Junkers’ rhombus-configured engine investigation was designated P2000. Dr. Gasterstädt passed away in 1937, and Prof. Otto Mader and Manfred Gerlach took over the P2000 project. By the end of 1937, a single cylinder test engine and a complete six-cylinder block had been built and run. In April 1938, the RLM (Reichsluftfahrtministerium or German Ministry of Aviation) redesignated the P2000 engine as the Jumo 223. By December 1939, a full-scale Jumo 223 engine was completed, and that engine was run-in by a dyno (the dyno turning the engine) in January 1940.
The Jumo 223 was one of the most unusual engines ever built. The engine was constructed from two large and complex aluminum castings—one for the front of the engine and one for the rear. Each casting had four banks of three-cylinders. A large central gear was at the center of the engine where the two castings joined. Each crankshaft was made up of two main sections bolted together via a gear at its center. The gear on each crankshaft meshed with the central gear to transfer power from the crankshafts to the central gear. Drive shafts extended through the center of the engine from the front and rear of the central gear. The rear shaft powered the engine’s blower (weak supercharger) and accessories via a series of other gears. The front shaft led to the propeller. The central gear provided a .26 reduction in engine speed. At the front of the engine were two starters that engaged the propeller shaft to start the engine.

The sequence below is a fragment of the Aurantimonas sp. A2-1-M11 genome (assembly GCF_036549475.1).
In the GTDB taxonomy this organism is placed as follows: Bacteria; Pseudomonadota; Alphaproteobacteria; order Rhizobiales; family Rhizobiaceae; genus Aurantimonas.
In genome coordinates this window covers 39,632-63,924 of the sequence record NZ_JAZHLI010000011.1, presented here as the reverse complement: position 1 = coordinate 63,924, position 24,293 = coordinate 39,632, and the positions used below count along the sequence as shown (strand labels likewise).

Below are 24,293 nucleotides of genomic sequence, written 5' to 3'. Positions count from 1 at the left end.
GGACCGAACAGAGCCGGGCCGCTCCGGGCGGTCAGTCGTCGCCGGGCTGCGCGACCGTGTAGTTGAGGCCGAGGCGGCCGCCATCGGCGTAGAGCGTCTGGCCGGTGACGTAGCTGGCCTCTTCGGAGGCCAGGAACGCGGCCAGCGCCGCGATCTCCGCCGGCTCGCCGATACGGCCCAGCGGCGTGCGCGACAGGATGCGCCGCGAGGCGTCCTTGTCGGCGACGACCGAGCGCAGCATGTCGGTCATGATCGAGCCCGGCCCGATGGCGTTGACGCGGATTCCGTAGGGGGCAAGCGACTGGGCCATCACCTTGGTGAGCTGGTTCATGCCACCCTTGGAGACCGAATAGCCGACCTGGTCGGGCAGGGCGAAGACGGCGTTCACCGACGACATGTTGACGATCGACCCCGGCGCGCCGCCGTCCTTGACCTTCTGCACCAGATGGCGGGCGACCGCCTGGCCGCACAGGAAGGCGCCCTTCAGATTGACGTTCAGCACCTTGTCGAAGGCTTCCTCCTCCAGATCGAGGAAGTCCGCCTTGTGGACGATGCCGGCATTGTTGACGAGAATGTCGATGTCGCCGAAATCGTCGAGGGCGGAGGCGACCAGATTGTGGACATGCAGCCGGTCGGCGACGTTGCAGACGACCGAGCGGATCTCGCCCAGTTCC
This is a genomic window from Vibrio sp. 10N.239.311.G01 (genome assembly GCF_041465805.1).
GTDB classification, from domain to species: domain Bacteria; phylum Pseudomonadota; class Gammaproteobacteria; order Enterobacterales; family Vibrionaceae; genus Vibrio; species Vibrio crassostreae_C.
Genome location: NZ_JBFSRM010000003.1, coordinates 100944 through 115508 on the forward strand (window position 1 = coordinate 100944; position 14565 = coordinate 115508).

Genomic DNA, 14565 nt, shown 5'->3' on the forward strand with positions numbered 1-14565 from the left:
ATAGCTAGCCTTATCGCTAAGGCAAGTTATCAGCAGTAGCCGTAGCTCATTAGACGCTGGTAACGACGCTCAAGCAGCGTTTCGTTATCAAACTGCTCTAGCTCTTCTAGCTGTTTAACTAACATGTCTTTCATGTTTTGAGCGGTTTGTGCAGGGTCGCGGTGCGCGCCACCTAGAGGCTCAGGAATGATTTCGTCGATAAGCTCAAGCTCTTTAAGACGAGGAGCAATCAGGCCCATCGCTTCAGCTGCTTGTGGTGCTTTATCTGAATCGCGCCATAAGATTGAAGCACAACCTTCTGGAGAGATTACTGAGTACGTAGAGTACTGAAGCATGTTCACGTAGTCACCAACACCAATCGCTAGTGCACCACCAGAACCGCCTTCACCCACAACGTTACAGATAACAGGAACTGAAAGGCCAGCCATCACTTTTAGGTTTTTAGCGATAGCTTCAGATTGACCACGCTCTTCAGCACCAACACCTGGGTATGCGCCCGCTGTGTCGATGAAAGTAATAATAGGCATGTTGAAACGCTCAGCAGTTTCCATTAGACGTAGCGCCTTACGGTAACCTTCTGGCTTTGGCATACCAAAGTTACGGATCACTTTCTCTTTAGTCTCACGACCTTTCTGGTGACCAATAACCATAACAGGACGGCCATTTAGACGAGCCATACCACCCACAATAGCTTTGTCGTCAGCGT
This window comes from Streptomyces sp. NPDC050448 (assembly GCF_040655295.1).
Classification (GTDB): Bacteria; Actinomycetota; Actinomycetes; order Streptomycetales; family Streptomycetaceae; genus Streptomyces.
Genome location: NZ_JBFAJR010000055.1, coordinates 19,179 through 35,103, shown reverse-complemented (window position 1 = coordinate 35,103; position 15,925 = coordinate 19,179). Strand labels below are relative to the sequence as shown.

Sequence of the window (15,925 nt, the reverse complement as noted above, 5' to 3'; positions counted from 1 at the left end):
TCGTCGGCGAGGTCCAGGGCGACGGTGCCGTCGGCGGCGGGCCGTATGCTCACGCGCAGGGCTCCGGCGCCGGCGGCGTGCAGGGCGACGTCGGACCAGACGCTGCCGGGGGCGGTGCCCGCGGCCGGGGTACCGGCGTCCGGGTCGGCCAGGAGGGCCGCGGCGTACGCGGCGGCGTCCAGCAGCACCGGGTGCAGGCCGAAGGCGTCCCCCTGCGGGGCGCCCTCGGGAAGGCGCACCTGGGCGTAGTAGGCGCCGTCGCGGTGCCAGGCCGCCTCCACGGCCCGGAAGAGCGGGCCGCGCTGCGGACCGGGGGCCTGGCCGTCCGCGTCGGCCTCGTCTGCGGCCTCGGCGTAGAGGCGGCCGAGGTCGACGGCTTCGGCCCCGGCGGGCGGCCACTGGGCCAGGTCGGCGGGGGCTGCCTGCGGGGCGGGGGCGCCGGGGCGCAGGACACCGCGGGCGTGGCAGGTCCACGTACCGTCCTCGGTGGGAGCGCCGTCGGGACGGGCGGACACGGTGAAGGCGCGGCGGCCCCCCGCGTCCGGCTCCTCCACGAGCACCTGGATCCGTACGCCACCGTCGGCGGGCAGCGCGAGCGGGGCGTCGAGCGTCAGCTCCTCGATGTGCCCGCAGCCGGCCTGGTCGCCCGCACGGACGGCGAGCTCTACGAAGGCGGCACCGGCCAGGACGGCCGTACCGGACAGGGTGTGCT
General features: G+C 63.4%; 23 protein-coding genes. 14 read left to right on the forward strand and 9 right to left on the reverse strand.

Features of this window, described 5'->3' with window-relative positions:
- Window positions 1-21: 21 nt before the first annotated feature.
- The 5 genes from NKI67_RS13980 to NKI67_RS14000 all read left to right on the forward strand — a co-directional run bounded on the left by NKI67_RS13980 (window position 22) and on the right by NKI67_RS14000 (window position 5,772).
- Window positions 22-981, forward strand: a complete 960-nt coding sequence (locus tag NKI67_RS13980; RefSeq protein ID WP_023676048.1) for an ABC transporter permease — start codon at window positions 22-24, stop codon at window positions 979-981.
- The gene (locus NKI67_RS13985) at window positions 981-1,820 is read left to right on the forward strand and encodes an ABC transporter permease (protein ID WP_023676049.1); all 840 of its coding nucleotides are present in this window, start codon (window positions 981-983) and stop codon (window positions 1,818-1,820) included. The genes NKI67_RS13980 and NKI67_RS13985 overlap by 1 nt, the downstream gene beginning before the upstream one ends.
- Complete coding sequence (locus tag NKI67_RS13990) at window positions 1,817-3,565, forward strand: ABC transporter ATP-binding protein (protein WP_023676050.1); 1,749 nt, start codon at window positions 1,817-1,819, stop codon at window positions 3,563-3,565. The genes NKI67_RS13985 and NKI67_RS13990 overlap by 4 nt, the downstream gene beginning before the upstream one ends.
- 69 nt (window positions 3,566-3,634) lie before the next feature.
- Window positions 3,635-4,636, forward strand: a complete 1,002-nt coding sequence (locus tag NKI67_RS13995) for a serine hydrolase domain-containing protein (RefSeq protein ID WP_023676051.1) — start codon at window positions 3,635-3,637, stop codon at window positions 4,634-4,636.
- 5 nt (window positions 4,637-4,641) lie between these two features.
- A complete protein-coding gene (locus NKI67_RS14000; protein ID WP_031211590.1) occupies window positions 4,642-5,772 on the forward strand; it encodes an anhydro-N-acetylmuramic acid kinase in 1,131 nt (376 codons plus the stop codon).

The left and right crankshaft gears each drove separate camshafts for an upper and lower row of fuel injection pumps. These camshafts and the injection pumps were located near the left and right crankshafts. Cast directly under each row of injection pumps was a square port that ran along the engine. This port took air from the blower and delivered it to a small chamber around each steel cylinder liner. Air entered the cylinders via a series of holes around the cylinder liner’s circumference. The fuel injectors were located in the center of the cylinder. As the pistons moved toward each other, the intake holes were covered and the air was compressed. Diesel fuel was injected and ignited by the heat of compression. The expanding gases forced the pistons away from each other, uncovering the intake holes (for scavenging) and then the exhaust ports, which were located near the upper and lower crankshafts. Exhaust gases flowed out the ports in the cylinder liner into a small chamber surrounding the liner. The exhaust gases for each cylinder bank were collected by a manifold that led to a turbocharger at the rear of the engine. It is not clear if the turbocharger was ever tested, but there is one photo that shows a Jumo 223 with the turbocharger or a mockup of it. The pistons were connected to the crankshaft via fork-and-blade connecting rods. Each crankshaft was secured in the crankcase by eight main bearings.